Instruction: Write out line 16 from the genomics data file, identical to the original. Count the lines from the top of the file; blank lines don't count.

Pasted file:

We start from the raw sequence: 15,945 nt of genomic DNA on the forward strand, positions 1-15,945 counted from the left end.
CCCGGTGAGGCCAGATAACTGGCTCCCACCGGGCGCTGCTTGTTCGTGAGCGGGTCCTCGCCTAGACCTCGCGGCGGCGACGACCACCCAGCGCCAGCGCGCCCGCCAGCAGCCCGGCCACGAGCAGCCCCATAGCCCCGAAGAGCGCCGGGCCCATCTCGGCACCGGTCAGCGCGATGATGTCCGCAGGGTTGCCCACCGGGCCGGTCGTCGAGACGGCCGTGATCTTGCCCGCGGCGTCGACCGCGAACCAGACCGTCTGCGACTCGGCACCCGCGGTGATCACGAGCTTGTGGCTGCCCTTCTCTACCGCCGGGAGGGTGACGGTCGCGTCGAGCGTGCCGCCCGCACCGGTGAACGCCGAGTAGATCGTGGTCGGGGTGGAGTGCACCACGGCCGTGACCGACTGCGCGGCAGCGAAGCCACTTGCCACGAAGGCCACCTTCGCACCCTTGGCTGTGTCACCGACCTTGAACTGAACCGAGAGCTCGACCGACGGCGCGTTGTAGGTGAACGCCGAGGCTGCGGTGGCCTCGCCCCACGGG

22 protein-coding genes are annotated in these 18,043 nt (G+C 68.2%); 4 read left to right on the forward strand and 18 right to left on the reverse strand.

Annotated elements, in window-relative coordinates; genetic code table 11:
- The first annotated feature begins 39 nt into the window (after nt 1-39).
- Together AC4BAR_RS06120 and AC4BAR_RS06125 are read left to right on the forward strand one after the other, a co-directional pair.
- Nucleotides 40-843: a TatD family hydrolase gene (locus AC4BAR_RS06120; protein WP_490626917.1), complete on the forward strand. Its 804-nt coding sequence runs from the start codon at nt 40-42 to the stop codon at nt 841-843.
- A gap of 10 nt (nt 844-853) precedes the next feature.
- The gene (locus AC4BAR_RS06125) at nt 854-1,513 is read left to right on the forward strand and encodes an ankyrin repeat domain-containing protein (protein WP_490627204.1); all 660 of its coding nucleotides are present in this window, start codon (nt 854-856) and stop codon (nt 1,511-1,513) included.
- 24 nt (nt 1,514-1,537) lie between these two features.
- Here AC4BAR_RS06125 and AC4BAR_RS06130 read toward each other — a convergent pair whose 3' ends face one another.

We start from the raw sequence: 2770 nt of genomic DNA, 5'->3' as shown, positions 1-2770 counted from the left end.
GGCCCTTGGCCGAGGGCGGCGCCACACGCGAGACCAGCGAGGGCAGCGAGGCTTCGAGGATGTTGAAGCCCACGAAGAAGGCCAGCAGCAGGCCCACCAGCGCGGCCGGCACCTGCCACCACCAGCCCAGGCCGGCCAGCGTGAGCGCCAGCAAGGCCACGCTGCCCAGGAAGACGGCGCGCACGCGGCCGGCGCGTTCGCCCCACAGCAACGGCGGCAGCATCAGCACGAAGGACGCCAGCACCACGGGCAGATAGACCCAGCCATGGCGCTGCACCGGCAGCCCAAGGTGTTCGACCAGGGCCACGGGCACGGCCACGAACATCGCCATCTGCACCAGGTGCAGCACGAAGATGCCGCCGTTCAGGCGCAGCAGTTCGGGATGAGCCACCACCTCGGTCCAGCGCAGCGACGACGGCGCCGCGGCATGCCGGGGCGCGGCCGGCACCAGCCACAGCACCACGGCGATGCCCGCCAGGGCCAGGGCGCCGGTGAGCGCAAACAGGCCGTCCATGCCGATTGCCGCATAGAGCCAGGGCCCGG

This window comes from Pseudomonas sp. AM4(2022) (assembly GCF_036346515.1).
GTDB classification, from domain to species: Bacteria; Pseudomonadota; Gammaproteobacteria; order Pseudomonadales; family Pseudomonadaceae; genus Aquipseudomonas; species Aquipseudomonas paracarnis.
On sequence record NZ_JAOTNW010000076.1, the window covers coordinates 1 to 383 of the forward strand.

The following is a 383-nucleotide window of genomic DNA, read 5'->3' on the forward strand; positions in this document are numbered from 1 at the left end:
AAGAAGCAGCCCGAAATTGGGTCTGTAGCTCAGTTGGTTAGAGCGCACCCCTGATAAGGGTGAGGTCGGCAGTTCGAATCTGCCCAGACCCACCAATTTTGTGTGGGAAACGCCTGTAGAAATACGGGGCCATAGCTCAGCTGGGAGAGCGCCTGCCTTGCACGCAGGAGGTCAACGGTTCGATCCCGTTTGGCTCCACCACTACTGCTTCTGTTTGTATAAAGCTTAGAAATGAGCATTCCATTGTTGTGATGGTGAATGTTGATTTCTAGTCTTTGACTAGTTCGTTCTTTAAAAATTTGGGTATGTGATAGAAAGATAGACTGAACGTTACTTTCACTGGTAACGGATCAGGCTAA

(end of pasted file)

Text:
On sequence record NZ_JAOTNW010000076.1, the window covers coordinates 1 to 383 of the forward strand.